As shown in our AED comparison chart, each type and model contains different features, explaining the varying cost of defibrillators. For instance, while most AED models have voice prompts, others include an LED prompt. They display text on a screen, repeating the things that the voice prompt has said.

There are also AEDs that contain various graphics. While they do not have any effect on the efficacy of AED, these large screens and color displays come in handy, especially if you are rescuing in noisy surroundings. No matter what angle, you can easily see the screen.

Some automatic defibrillator machines offer instructions in several languages, too. Others provide treatment for both adults and children. The longevity of electrode pads and batteries also differ for each model, hence the price difference.

Additionally, the IP rating for each AED machine differs. While some models have higher International Protection Ratings, others have lower rates or do not have any. Warranty may be a factor as well. Some offer five years, while others have an eight-year warranty period. The shocking energy per AED differs, with 200 to 360 joules as the usual range. All of these factors contribute to the differences in the cost of defibrillator per type.

What’s the Cost of AED Training?

Defibrillator training costs that cover various organizations’ sizes usually range from $300 to $700. Anyone, including those who haven’t undergone training, can use AEDs. However, getting trained on how to use defibrillators helps you respond to an emergency quickly, confidently, and efficiently. With proper training, you can also avoid dangerous situations. So, you should get first-aid training and certification, including performing CPR properly, testing and maintaining AEDs, what to check before using AEDs, and how to use them carefully.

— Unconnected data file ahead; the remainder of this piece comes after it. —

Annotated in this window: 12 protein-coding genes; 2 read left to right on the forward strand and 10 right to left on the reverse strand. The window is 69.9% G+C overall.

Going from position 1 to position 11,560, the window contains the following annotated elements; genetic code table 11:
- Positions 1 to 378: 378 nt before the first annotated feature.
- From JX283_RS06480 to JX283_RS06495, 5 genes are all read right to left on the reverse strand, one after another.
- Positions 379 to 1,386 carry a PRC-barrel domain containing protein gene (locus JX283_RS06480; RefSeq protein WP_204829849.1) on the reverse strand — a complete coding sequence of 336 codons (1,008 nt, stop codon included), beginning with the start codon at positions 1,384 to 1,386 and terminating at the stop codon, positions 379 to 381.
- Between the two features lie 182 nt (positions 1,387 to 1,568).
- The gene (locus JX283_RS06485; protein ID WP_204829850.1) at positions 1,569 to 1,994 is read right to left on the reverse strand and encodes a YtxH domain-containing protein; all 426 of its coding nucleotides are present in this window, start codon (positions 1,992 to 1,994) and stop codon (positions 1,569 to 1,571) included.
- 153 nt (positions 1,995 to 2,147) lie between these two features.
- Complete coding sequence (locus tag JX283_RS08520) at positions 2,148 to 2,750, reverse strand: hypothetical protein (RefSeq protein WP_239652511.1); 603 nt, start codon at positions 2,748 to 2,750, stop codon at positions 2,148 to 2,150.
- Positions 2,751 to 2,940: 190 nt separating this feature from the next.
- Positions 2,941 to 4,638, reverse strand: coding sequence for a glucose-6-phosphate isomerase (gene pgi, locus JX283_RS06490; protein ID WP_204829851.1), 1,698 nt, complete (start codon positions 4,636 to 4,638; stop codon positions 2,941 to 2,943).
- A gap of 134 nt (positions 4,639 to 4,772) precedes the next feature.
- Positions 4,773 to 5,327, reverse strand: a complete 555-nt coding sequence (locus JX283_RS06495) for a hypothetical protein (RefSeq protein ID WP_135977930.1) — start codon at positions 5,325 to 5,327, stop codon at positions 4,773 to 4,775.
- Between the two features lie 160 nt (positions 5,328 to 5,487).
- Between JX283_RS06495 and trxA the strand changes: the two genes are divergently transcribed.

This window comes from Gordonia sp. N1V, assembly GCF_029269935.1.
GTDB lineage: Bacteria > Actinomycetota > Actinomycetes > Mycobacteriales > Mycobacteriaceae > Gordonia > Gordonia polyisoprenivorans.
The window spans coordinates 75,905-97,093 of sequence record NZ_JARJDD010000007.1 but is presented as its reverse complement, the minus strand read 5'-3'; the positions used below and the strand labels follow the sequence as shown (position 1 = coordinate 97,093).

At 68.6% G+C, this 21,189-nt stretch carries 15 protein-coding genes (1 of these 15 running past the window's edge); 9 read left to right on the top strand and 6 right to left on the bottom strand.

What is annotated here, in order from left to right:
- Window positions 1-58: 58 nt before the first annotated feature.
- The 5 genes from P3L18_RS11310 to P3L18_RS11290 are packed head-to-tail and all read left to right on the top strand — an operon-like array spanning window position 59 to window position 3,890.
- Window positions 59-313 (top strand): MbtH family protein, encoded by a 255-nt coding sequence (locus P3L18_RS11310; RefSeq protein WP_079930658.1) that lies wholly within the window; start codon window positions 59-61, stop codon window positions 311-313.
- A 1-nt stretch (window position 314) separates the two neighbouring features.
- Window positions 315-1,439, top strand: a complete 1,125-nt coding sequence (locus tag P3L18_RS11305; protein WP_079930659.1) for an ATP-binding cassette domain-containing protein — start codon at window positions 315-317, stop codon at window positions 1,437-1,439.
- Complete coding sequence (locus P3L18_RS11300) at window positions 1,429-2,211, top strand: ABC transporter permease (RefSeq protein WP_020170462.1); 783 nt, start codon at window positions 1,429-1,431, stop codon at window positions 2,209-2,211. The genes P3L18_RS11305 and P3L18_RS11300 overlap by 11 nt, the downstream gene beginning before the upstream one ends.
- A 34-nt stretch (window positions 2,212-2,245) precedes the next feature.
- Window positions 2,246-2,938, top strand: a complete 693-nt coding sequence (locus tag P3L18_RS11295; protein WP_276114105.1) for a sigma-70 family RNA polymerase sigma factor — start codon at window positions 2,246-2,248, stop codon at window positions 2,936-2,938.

Training programs will also help you understand the anatomy of heart conditions and the different equipment you may need together with AED, like razors and cutting shears. You can pick classroom training, where you will receive a complete and conventional experience in person. Or, you can also opt for blended training — learn from your mobile device or computer and then finish the training and evaluation in person.

Moreover, you can choose from classes tailored to healthcare providers, workplaces, or communities, depending on your needs. Generally, at least 10 people should be trained in one organization for faster response during emergencies. However, if you have a bigger organization or business, then more people should be trained for AED and CPR certification.

You will also have to get a recertification for AED/CPR every 2 years to ensure that you don’t forget the necessary steps and skills when using the machine and trying to save someone’s life. Average costs for recertification range from $65 to $140. There are some courses offered for less but be weary that these courses are not normally recognized by licensing boards and OSHA. You will want more than just a training course ‘that uses AHA guidelines’ but one that offers a legitimate AHA, HSI, or Red Cross certificate.

What’s the Cost of AED Maintenance?

Maintenance costs vary per manufacturer. One crucial aspect of AED maintenance is replacing specific parts, such as the electrode pads and batteries. Usually, pads expire in two to four years, and you can get them for $70 to $190. Meanwhile, batteries have to be replaced after four or five years. You will have to spend around $175 to $250.

Such replacements are necessary to ensure that your AED machines function well, ready to save lives. Doing so also helps you comply with state laws, avoid lawsuits, and ensure your safety and other members of the organization. For proper and regular AED maintenance checks, make sure to follow manufacturers’ recommendations and instructions.